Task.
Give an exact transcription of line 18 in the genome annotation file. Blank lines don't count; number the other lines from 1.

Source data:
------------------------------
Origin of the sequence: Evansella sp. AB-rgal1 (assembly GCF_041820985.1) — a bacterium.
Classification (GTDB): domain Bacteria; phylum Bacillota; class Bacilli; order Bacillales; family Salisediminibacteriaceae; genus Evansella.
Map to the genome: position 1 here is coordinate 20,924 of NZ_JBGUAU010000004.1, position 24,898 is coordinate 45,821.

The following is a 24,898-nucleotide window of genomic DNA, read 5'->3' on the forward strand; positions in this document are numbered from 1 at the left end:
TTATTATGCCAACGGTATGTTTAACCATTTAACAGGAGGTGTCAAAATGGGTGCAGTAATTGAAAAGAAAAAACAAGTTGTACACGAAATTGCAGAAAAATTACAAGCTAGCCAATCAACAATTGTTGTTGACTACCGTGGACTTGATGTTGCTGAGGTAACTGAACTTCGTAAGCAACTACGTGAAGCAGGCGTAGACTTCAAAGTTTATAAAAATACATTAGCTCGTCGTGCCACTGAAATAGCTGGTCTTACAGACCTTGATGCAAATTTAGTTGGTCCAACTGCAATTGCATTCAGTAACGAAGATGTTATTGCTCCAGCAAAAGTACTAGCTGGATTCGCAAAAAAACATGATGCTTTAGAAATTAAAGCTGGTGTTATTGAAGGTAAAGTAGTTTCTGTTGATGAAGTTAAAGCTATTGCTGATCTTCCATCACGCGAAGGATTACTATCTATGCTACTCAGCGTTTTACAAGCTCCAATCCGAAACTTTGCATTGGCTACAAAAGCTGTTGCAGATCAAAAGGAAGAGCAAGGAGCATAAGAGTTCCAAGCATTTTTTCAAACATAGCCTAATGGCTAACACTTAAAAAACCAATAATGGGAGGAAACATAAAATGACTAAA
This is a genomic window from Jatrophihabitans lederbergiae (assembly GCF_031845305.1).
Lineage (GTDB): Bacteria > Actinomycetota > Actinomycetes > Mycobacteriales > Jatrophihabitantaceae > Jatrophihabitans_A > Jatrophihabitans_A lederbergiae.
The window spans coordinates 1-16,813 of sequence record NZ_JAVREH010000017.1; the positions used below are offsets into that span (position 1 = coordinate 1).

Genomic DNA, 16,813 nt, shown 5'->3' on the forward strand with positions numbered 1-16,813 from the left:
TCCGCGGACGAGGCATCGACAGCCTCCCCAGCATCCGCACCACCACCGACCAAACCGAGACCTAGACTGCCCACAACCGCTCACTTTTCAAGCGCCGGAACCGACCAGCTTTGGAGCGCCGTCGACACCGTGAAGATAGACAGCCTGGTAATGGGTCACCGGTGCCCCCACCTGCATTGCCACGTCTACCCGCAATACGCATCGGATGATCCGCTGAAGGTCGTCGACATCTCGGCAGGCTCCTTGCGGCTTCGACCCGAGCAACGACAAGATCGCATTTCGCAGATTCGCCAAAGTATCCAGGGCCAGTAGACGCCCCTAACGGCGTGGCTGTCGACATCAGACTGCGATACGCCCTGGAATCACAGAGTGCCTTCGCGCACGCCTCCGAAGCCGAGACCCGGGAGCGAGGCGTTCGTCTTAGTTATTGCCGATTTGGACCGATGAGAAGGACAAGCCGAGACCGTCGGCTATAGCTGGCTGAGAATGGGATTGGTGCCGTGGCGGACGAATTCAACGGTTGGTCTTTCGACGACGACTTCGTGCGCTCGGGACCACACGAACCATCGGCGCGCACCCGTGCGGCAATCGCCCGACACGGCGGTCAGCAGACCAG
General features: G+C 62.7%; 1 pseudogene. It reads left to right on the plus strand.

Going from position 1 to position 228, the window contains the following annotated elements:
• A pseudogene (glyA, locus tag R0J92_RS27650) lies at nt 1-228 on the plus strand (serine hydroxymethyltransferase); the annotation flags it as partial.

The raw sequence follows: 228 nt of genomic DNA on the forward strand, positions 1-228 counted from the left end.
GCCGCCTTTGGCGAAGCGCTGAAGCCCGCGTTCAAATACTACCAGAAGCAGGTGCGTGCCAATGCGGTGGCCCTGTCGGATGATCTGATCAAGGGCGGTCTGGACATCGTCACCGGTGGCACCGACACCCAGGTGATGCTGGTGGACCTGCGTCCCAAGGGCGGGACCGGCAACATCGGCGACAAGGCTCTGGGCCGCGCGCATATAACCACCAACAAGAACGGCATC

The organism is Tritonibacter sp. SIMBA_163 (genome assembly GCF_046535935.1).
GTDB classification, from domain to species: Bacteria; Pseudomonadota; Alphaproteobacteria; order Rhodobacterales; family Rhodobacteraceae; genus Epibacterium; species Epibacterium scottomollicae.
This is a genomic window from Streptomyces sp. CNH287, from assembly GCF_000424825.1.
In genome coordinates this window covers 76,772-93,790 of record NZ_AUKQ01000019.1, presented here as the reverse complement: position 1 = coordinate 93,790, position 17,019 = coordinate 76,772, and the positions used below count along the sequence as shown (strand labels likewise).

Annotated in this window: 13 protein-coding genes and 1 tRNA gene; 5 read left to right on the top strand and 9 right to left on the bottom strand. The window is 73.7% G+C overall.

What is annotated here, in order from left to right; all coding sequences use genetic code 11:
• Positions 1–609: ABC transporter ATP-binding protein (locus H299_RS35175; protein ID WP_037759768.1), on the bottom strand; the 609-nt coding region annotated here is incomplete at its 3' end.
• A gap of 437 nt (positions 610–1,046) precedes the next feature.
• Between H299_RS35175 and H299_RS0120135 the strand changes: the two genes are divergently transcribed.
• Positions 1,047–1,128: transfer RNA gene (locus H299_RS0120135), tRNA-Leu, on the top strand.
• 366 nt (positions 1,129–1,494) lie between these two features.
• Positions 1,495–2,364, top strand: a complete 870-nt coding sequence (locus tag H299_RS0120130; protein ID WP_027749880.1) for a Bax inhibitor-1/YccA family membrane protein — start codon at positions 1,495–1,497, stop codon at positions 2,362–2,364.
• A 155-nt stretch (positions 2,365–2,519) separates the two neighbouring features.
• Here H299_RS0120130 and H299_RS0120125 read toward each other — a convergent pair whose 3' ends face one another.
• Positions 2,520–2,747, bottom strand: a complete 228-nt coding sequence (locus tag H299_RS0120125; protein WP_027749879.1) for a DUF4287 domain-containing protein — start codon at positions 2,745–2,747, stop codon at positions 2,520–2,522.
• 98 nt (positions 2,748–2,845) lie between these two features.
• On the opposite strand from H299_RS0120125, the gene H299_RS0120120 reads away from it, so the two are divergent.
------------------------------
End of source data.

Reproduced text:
This is a genomic window from Streptomyces sp. CNH287, from assembly GCF_000424825.1.